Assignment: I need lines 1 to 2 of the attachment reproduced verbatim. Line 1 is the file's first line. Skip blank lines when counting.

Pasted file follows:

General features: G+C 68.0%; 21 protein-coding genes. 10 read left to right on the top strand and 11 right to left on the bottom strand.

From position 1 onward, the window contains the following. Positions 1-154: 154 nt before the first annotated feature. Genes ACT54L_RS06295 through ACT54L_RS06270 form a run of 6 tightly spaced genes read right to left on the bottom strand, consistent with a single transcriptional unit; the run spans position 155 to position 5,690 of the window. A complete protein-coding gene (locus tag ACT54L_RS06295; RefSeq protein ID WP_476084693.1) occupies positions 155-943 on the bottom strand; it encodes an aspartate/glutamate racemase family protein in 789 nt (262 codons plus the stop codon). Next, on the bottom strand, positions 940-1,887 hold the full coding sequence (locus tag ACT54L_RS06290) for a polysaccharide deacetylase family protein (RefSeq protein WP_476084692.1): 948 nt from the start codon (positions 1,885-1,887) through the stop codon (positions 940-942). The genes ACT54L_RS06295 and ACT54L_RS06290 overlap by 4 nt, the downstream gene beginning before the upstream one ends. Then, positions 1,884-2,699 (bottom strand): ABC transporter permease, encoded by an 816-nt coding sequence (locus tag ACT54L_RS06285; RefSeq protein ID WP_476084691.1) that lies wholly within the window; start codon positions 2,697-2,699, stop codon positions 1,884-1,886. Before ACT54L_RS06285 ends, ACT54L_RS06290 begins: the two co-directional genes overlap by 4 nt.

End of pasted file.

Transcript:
General features: G+C 68.0%; 21 protein-coding genes. 10 read left to right on the top strand and 11 right to left on the bottom strand.

From position 1 onward, the window contains the following. Positions 1-154: 154 nt before the first annotated feature. Genes ACT54L_RS06295 through ACT54L_RS06270 form a run of 6 tightly spaced genes read right to left on the bottom strand, consistent with a single transcriptional unit; the run spans position 155 to position 5,690 of the window. A complete protein-coding gene (locus tag ACT54L_RS06295; RefSeq protein ID WP_476084693.1) occupies positions 155-943 on the bottom strand; it encodes an aspartate/glutamate racemase family protein in 789 nt (262 codons plus the stop codon). Next, on the bottom strand, positions 940-1,887 hold the full coding sequence (locus tag ACT54L_RS06290) for a polysaccharide deacetylase family protein (RefSeq protein WP_476084692.1): 948 nt from the start codon (positions 1,885-1,887) through the stop codon (positions 940-942). The genes ACT54L_RS06295 and ACT54L_RS06290 overlap by 4 nt, the downstream gene beginning before the upstream one ends. Then, positions 1,884-2,699 (bottom strand): ABC transporter permease, encoded by an 816-nt coding sequence (locus tag ACT54L_RS06285; RefSeq protein ID WP_476084691.1) that lies wholly within the window; start codon positions 2,697-2,699, stop codon positions 1,884-1,886. Before ACT54L_RS06285 ends, ACT54L_RS06290 begins: the two co-directional genes overlap by 4 nt.